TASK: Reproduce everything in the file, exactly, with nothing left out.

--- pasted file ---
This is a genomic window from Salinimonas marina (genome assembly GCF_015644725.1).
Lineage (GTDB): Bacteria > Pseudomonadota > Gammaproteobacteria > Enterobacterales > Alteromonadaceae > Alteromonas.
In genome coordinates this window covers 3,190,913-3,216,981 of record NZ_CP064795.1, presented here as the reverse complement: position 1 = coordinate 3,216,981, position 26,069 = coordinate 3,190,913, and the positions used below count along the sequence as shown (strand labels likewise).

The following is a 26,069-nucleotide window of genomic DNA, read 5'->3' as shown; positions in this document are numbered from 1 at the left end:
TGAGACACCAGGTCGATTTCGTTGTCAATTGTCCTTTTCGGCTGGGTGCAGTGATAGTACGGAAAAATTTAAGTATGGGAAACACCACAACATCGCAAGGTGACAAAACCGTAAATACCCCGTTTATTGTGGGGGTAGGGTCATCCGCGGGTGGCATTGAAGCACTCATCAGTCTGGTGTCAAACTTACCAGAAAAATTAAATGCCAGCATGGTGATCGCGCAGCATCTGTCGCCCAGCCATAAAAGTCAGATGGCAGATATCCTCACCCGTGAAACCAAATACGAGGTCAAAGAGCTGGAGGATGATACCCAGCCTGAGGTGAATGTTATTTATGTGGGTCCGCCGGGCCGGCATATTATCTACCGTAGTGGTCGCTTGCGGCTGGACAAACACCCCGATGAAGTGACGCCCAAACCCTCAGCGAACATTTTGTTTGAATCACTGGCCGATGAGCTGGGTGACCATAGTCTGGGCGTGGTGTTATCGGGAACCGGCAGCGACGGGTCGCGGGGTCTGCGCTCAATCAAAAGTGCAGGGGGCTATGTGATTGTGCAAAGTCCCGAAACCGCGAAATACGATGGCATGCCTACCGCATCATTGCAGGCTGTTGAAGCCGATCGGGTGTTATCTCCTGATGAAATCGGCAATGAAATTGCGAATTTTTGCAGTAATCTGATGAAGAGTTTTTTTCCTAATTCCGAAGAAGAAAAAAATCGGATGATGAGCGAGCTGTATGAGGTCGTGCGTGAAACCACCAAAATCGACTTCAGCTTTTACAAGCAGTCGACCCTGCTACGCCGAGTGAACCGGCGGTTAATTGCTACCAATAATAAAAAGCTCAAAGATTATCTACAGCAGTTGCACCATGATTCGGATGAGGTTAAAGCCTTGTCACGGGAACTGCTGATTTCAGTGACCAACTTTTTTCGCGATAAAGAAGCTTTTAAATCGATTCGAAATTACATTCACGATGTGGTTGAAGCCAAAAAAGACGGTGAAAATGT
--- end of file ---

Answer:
This is a genomic window from Salinimonas marina (genome assembly GCF_015644725.1).
Lineage (GTDB): Bacteria > Pseudomonadota > Gammaproteobacteria > Enterobacterales > Alteromonadaceae > Alteromonas.
In genome coordinates this window covers 3,190,913-3,216,981 of record NZ_CP064795.1, presented here as the reverse complement: position 1 = coordinate 3,216,981, position 26,069 = coordinate 3,190,913, and the positions used below count along the sequence as shown (strand labels likewise).

The following is a 26,069-nucleotide window of genomic DNA, read 5'->3' as shown; positions in this document are numbered from 1 at the left end:
TGAGACACCAGGTCGATTTCGTTGTCAATTGTCCTTTTCGGCTGGGTGCAGTGATAGTACGGAAAAATTTAAGTATGGGAAACACCACAACATCGCAAGGTGACAAAACCGTAAATACCCCGTTTATTGTGGGGGTAGGGTCATCCGCGGGTGGCATTGAAGCACTCATCAGTCTGGTGTCAAACTTACCAGAAAAATTAAATGCCAGCATGGTGATCGCGCAGCATCTGTCGCCCAGCCATAAAAGTCAGATGGCAGATATCCTCACCCGTGAAACCAAATACGAGGTCAAAGAGCTGGAGGATGATACCCAGCCTGAGGTGAATGTTATTTATGTGGGTCCGCCGGGCCGGCATATTATCTACCGTAGTGGTCGCTTGCGGCTGGACAAACACCCCGATGAAGTGACGCCCAAACCCTCAGCGAACATTTTGTTTGAATCACTGGCCGATGAGCTGGGTGACCATAGTCTGGGCGTGGTGTTATCGGGAACCGGCAGCGACGGGTCGCGGGGTCTGCGCTCAATCAAAAGTGCAGGGGGCTATGTGATTGTGCAAAGTCCCGAAACCGCGAAATACGATGGCATGCCTACCGCATCATTGCAGGCTGTTGAAGCCGATCGGGTGTTATCTCCTGATGAAATCGGCAATGAAATTGCGAATTTTTGCAGTAATCTGATGAAGAGTTTTTTTCCTAATTCCGAAGAAGAAAAAAATCGGATGATGAGCGAGCTGTATGAGGTCGTGCGTGAAACCACCAAAATCGACTTCAGCTTTTACAAGCAGTCGACCCTGCTACGCCGAGTGAACCGGCGGTTAATTGCTACCAATAATAAAAAGCTCAAAGATTATCTACAGCAGTTGCACCATGATTCGGATGAGGTTAAAGCCTTGTCACGGGAACTGCTGATTTCAGTGACCAACTTTTTTCGCGATAAAGAAGCTTTTAAATCGATTCGAAATTACATTCACGATGTGGTTGAAGCCAAAAAAGACGGTGAAAATGT